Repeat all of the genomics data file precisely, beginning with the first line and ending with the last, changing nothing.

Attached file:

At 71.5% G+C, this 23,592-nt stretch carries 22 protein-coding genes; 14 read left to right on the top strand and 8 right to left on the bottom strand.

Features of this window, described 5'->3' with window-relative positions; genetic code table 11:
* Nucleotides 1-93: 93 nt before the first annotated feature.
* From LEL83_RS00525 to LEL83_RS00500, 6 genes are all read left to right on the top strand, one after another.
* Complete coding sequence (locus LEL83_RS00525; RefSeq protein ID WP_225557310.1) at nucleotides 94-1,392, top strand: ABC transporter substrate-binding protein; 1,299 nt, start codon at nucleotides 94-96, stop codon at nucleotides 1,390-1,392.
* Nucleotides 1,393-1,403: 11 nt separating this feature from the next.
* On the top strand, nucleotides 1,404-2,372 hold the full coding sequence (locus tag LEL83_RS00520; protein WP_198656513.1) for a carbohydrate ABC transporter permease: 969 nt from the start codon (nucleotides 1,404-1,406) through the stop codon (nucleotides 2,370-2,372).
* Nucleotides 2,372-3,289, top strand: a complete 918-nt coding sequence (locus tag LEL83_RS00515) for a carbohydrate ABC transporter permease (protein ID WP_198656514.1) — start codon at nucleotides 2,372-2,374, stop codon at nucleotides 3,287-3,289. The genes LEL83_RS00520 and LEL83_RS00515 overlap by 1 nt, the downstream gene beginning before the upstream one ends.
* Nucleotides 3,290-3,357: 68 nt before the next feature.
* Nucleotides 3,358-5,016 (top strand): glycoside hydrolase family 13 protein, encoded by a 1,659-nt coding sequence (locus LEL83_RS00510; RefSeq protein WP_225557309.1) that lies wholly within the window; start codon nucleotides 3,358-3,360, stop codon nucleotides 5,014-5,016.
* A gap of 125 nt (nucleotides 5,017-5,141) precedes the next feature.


At 71.5% G+C, this 23,592-nt stretch carries 22 protein-coding genes; 14 read left to right on the top strand and 8 right to left on the bottom strand.

Features of this window, described 5'->3' with window-relative positions; genetic code table 11:
* Nucleotides 1-93: 93 nt before the first annotated feature.
* From LEL83_RS00525 to LEL83_RS00500, 6 genes are all read left to right on the top strand, one after another.
* Complete coding sequence (locus LEL83_RS00525; RefSeq protein ID WP_225557310.1) at nucleotides 94-1,392, top strand: ABC transporter substrate-binding protein; 1,299 nt, start codon at nucleotides 94-96, stop codon at nucleotides 1,390-1,392.
* Nucleotides 1,393-1,403: 11 nt separating this feature from the next.
* On the top strand, nucleotides 1,404-2,372 hold the full coding sequence (locus tag LEL83_RS00520; protein WP_198656513.1) for a carbohydrate ABC transporter permease: 969 nt from the start codon (nucleotides 1,404-1,406) through the stop codon (nucleotides 2,370-2,372).
* Nucleotides 2,372-3,289, top strand: a complete 918-nt coding sequence (locus tag LEL83_RS00515) for a carbohydrate ABC transporter permease (protein ID WP_198656514.1) — start codon at nucleotides 2,372-2,374, stop codon at nucleotides 3,287-3,289. The genes LEL83_RS00520 and LEL83_RS00515 overlap by 1 nt, the downstream gene beginning before the upstream one ends.
* Nucleotides 3,290-3,357: 68 nt before the next feature.
* Nucleotides 3,358-5,016 (top strand): glycoside hydrolase family 13 protein, encoded by a 1,659-nt coding sequence (locus LEL83_RS00510; RefSeq protein WP_225557309.1) that lies wholly within the window; start codon nucleotides 3,358-3,360, stop codon nucleotides 5,014-5,016.
* A gap of 125 nt (nucleotides 5,017-5,141) precedes the next feature.